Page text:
Cleaning Up the Crime Lab

A researcher analyzes samples at a computer in a crime lab. Photo courtesy of University of Houston Law Center

Forensic science revolutionized the criminal justice system when it started to connect DNA evidence to crime scenes. So why were so many people who were charged with horrible crimes later proved innocent?

A lab worker wearing nitrile gloves cuts a sealed evidence bag open. digicomphoto/iStock/Getty Images Plus/Getty Images

Police department crime labs tend to favor the police and often are at odds with those charged. The Houston Police Department Crime Lab was involved in such scandalous activity, causing it to have a low reputation. At times, innocent people were jailed while some guilty criminals went free to commit more crimes because of evidence tampering and just plain bad science. The situation was dire.

With her book, Cops in Lab Coats, Curbing Wrongful Convictions through Independent Forensic Laboratories, Sandra Guerra Thompson, UH professor and director of UH’s Criminal Justice Institute, made suggestions for reforming how forensic science is practiced, drawing from her experience on the Board of Directors of Houston’s new crime lab.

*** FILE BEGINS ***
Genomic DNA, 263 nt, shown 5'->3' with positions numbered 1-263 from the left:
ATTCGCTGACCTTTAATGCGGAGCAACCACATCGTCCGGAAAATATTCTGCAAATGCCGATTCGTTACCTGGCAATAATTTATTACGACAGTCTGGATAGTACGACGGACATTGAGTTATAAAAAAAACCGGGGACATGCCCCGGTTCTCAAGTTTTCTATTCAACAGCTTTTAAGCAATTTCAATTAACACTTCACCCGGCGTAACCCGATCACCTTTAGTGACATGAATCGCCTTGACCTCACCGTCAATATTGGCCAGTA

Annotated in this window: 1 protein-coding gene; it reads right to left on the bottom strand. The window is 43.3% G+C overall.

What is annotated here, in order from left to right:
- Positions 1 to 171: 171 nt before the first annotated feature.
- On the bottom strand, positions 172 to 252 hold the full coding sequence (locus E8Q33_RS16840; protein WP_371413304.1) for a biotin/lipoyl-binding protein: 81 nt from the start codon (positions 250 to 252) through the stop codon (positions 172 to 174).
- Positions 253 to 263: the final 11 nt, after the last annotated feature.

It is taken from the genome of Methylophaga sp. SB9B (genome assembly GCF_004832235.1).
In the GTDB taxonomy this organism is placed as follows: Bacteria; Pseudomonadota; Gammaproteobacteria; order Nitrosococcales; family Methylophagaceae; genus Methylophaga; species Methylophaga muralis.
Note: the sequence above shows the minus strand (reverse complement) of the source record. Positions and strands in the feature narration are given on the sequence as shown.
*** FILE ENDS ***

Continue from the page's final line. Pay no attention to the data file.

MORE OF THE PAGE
Most importantly, the laboratory now puts science first, regardless of whether the results help the prosecution or the defense. The HFSC is now a world leader in quality control. Her research has spurred the discussion for crime labs becoming independent entities rather than police organizations. She has even testified before a Congressional committee on her findings.

“Bad science wreaks havoc,” wrote Guerra Thompson in her book. It was too late for the accused individuals Guerra Thompson referenced, such as Houstonian George Rodriguez who was accused of rape and wrongfully served 18 years. But going forward, the Houston Forensics Science Center will advocate for good science and will remain an independent public agency, serving as a model of integrity.

Category: Social Justice

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